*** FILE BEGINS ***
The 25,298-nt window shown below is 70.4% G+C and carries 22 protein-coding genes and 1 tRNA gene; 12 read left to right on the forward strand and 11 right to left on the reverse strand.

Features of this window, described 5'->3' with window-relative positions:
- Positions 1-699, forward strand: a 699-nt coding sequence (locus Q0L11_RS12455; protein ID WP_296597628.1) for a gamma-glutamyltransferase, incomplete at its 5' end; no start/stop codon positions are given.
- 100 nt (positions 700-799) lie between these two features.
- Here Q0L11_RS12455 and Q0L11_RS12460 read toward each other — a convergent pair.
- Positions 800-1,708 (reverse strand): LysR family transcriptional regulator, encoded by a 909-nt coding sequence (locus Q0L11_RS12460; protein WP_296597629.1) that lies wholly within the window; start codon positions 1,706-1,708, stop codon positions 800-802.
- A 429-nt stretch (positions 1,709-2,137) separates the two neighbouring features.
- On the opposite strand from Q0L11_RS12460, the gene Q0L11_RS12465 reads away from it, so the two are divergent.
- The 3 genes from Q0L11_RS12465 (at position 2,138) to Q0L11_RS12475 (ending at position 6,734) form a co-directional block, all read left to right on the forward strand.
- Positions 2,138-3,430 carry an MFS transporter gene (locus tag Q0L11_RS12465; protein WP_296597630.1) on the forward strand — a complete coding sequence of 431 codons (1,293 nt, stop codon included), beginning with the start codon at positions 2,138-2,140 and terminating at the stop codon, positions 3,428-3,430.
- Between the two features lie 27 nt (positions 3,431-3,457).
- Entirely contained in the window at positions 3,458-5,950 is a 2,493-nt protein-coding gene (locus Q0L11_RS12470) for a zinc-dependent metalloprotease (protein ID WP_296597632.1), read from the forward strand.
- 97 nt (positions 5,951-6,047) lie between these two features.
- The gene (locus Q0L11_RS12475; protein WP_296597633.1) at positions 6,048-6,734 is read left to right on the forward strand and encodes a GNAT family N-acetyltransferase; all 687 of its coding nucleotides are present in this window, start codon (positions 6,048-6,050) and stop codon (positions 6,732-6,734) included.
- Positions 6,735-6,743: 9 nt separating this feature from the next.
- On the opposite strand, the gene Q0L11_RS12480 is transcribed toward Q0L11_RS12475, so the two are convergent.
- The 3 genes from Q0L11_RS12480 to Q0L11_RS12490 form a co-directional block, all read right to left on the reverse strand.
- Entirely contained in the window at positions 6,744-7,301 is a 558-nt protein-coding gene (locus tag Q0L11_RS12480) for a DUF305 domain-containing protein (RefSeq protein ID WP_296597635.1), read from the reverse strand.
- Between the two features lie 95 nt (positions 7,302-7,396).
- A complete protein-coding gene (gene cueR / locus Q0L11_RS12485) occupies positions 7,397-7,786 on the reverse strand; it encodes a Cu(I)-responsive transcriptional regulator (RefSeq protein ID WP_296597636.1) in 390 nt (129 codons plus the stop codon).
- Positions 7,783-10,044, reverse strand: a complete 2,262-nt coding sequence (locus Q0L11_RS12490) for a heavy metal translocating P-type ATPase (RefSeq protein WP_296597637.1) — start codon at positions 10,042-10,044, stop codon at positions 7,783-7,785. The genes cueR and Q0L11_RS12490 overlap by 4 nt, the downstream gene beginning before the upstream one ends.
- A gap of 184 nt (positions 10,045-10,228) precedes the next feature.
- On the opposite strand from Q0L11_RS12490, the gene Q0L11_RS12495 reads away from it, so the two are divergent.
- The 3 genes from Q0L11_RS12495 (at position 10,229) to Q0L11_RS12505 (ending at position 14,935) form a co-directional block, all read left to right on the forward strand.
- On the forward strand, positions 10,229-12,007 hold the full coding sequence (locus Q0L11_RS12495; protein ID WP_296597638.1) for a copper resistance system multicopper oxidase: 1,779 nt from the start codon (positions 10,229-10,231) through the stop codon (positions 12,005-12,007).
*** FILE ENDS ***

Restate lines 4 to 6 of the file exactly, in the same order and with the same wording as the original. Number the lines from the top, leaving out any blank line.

- 100 nt (positions 700-799) lie between these two features.
- Here Q0L11_RS12455 and Q0L11_RS12460 read toward each other — a convergent pair.
- Positions 800-1,708 (reverse strand): LysR family transcriptional regulator, encoded by a 909-nt coding sequence (locus Q0L11_RS12460; protein WP_296597629.1) that lies wholly within the window; start codon positions 1,706-1,708, stop codon positions 800-802.